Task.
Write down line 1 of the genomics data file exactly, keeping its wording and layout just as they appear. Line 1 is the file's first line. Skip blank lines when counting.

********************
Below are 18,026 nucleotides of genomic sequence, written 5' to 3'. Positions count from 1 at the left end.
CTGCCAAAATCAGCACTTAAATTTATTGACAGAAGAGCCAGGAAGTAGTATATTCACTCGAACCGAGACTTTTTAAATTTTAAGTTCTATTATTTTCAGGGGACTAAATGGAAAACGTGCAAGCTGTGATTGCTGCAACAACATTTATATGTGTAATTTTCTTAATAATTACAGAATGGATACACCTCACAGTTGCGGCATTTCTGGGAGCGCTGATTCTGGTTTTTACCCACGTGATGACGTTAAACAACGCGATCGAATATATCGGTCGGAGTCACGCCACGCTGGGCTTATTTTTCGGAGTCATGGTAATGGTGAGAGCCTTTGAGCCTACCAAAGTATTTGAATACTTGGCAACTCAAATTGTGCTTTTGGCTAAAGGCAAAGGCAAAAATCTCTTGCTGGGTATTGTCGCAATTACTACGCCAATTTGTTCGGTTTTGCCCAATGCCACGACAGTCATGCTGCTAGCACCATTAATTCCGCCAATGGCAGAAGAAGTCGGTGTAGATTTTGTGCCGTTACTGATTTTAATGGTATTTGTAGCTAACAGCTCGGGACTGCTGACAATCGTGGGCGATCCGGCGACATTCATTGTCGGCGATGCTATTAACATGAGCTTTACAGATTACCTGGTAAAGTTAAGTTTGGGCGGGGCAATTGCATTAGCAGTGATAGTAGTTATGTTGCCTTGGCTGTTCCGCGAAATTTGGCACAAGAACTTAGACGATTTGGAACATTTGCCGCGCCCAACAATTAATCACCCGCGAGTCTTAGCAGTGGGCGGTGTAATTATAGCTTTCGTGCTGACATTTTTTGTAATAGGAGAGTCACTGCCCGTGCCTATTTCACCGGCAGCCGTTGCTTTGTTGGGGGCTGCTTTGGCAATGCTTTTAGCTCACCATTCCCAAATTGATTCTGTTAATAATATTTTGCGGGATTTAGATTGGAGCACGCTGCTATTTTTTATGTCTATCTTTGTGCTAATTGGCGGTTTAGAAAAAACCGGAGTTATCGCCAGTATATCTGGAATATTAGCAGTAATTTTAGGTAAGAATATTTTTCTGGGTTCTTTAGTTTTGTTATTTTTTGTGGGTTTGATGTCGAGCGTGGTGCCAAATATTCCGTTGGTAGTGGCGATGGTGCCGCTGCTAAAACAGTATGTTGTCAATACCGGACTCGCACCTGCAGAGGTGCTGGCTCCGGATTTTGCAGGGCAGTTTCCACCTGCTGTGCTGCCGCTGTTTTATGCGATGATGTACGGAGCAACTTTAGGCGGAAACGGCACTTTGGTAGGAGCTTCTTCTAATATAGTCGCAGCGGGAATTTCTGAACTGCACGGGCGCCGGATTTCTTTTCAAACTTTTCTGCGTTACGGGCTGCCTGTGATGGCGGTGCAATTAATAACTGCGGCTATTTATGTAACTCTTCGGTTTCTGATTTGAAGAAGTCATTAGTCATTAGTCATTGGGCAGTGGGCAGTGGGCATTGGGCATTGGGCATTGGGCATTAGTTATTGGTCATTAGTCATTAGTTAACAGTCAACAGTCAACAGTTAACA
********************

Below are 18,026 nucleotides of genomic sequence, written 5' to 3'. Positions count from 1 at the left end.